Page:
Ebola hemorrhagic fever, Democratic Republic of the Congo, 1995: Determinants of survival

Ramses F. Sadek, Ali S. Khan, Gary Stevens, C. J. Peters, Thomas Ksiazek

Research output: Contribution to journalArticle

75 Scopus citations


In May 1995, an international team characterized and contained an outbreak of Ebola hemorrhagic fever in Kikwit, Democratic Republic of the Congo. This study reports the descriptive features of this outbreak along with a statistical analysis of the outbreak data. Proportional hazards analysis was used to examine the effect of age, phase of the outbreak, and sex on the risk of death, and a conditional probability analysis was used to examine the effectiveness of whole blood transfusion from convalescent patients on survival. Two hundred fifty case-patients (80.7%) died. The main predictor of survival in the proportional hazards model was age. No statistical evidence of a survival benefit of transfusion of blood from convalescent patients was evident after adjusting for age, sex, and the days since onset of symptoms (P = .1713).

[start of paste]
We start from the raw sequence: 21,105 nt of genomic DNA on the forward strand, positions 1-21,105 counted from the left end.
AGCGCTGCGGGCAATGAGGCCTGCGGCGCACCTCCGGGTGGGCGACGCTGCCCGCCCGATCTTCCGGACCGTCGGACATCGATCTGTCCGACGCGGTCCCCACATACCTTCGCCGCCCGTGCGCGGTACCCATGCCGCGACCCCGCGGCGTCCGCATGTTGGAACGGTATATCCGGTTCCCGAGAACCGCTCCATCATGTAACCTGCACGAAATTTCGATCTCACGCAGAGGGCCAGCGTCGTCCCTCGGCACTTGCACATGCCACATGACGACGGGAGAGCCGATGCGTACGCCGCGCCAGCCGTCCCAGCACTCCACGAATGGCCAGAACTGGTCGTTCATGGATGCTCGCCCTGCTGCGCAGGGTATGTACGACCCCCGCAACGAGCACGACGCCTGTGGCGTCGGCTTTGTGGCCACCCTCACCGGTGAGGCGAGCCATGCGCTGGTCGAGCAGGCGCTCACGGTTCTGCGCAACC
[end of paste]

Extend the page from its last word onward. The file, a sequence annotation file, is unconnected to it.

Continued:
Original languageEnglish (US)
JournalJournal of Infectious Diseases
Issue numberSUPPL. 1
StatePublished - 1999
Externally publishedYes


ASJC Scopus subject areas

  • Public Health, Environmental and Occupational Health
  • Immunology

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